i am in the middle of writing a research paper about the economic recession as a result to the crime of 1873. i am looking for information/ sources on what the major causes and affects of the coinage act were and any help would be greatly appreciated.
writing this research paper so far was very educational and i learned a lot more about the united states and the late 1900's along with the coinage that was produced during the time. i would like to expand and focus on, as i said before, the major causes and affects/results of this recession.
thank you for any help you provide
not sure if I see one I will let you know
Sorry, no information at this time. If I run by anything I will pass it along.
Sounds like the ANA Library is the way to go! Good luck with your research!
Good luck with your research
There was a book "The Crime of '73." I'm sure the ANA Library has it.
Correction to my earlier post - all three copies of The Crime of 1873 area available to check out right now.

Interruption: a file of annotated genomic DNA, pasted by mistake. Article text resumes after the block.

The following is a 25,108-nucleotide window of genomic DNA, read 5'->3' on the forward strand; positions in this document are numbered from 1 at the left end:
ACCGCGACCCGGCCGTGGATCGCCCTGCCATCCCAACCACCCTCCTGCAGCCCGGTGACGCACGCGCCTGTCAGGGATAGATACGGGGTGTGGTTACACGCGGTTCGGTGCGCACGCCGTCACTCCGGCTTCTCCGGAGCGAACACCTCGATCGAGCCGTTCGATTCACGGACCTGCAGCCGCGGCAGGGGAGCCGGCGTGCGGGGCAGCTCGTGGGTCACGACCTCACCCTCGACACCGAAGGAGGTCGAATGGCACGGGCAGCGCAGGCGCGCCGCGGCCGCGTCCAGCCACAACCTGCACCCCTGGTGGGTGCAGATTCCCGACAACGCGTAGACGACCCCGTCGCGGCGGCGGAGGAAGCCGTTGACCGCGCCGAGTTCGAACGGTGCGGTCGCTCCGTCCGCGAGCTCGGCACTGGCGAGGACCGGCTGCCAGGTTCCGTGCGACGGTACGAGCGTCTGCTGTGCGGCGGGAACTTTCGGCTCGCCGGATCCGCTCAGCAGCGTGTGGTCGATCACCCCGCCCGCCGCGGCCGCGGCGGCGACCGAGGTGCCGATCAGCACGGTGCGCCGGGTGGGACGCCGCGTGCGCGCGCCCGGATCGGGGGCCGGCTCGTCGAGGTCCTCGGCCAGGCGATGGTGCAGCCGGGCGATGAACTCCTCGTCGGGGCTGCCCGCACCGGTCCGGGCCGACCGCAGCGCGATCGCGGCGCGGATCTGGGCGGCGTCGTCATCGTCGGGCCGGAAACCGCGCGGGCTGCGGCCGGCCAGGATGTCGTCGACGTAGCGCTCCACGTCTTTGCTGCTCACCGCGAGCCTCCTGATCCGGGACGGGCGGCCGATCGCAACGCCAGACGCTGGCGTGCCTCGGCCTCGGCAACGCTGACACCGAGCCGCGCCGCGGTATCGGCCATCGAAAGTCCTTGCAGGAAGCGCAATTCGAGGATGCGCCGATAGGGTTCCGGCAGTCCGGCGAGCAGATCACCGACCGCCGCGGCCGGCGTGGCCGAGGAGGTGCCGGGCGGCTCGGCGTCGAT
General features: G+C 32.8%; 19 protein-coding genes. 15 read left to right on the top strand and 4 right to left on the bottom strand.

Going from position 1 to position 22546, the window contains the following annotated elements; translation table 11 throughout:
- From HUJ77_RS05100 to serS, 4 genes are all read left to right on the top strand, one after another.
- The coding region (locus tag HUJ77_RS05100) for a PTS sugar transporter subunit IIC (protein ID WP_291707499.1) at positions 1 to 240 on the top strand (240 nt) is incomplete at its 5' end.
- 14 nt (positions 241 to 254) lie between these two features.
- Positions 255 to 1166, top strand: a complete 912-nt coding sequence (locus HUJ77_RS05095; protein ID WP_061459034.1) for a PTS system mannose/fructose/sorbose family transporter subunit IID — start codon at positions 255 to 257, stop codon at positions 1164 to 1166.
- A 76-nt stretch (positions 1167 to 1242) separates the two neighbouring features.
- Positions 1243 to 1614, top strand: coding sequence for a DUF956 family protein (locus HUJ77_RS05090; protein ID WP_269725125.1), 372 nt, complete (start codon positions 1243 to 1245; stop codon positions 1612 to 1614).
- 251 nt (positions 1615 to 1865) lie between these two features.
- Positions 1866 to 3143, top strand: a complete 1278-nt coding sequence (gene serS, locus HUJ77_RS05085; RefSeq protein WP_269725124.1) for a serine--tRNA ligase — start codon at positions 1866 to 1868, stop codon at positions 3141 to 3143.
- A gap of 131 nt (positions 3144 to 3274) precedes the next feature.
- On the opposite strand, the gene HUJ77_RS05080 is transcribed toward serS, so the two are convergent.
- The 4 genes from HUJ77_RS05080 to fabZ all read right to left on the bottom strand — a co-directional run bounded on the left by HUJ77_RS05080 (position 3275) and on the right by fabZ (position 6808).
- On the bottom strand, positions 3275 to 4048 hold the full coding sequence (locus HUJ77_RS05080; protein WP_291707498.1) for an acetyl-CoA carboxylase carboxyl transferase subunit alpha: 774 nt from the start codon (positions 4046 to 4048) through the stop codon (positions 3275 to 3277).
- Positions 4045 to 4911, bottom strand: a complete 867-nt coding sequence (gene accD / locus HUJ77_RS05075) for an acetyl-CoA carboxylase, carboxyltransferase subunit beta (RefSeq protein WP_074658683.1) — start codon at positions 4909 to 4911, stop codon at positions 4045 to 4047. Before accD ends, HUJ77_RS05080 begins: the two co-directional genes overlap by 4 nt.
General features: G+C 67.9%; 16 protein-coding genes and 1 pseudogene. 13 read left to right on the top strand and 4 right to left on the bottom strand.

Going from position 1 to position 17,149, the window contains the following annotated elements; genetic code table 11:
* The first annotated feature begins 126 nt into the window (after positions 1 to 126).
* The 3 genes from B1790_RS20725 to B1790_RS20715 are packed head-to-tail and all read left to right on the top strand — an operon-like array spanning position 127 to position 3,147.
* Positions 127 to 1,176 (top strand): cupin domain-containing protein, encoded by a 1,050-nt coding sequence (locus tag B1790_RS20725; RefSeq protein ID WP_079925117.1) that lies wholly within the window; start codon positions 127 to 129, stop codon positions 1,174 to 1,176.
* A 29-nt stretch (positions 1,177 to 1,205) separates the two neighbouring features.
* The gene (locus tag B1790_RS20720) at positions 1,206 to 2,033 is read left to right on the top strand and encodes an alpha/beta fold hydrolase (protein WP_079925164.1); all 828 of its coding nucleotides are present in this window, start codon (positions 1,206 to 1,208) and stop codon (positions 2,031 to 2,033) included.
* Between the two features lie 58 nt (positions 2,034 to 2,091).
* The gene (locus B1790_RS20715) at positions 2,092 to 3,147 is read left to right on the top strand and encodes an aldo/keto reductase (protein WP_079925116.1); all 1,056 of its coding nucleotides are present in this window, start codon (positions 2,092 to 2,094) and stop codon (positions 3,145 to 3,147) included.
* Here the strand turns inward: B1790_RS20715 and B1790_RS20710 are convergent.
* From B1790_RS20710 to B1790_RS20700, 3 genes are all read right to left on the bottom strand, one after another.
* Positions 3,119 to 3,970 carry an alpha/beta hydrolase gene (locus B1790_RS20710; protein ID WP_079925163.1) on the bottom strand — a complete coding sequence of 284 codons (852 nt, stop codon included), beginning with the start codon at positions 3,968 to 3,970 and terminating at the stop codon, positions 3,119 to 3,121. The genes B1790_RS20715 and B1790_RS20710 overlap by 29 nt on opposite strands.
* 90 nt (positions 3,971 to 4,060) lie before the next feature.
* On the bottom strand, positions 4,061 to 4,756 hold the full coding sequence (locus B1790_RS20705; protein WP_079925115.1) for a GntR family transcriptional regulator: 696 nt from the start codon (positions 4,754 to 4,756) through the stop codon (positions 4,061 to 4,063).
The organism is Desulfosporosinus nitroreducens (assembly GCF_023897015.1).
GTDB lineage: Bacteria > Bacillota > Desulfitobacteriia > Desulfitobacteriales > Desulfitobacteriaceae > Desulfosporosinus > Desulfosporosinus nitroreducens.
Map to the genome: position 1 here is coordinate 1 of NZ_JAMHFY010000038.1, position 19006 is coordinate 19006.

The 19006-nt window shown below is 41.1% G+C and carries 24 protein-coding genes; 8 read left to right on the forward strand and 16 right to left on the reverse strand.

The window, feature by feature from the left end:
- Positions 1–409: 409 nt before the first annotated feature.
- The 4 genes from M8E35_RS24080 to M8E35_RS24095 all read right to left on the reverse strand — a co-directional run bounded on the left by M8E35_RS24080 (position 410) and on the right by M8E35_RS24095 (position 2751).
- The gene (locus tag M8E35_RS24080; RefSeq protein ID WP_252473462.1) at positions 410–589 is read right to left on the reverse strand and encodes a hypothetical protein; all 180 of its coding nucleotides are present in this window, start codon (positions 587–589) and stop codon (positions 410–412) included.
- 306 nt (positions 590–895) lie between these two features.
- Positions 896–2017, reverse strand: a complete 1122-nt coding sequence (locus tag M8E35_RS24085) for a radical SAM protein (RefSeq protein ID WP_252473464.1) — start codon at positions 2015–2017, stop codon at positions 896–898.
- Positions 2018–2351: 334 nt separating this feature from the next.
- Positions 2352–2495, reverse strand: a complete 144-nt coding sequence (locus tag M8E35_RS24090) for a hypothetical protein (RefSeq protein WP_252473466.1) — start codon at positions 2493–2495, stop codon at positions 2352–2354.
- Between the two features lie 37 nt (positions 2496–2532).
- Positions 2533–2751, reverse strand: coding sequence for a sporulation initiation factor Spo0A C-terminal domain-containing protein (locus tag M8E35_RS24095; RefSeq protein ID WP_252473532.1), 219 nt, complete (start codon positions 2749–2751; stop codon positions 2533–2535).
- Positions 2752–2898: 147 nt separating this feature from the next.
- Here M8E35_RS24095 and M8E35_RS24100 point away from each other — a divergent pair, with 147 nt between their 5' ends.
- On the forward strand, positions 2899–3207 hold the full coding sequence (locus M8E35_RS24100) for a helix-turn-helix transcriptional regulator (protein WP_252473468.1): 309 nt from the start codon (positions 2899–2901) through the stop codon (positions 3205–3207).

Yep, Robert Van Ryzin's book, "The Crime of 1873, The Comstock Connection" (Krause Publications; 2001.) We currently have two copies available to check out (three on hand total, but one copy stays in the Library at all times as a reference book; the other two can be checked out.) Call number: GB70.V3 --Sam Gelberd, ANA Numismatic Educator.
Yes, contact the library. there has been articles on your subject. Good luck
Seems like you have some good clues here already. Good luck!
If you read the Wizard of Oz - not the movie, but read the book - you will notice before too long that it is not a "little kids' story. It is all about the Crime of "73! The path of gold bricks that Dorothy takes with her silver slippers helps illustrate the gold and silver movement vs. the use of paper money, aka greenbacks. (Red just shows up better in technicolor than silver, so that's why her slippers were red in the movie.) Emerald City = Greenbacks; Scarecrow = The Midwestern farmers, portrayed as being dim; Tin Man's rust = Failing industry; Pres. McKinley = the Wicked Wizard; It goes on and on. -Sam Gelberd, ANA Numismatic Educator
thanks i will look into it
I would contact the library. They should have books on this and will help alot. I personally do not have information on this but even a library in your neighborhood would have books. You can even make copies there. Lots of luck with the paper I hope you find everything you need and I known it will be done well . Lots of luck. Mike.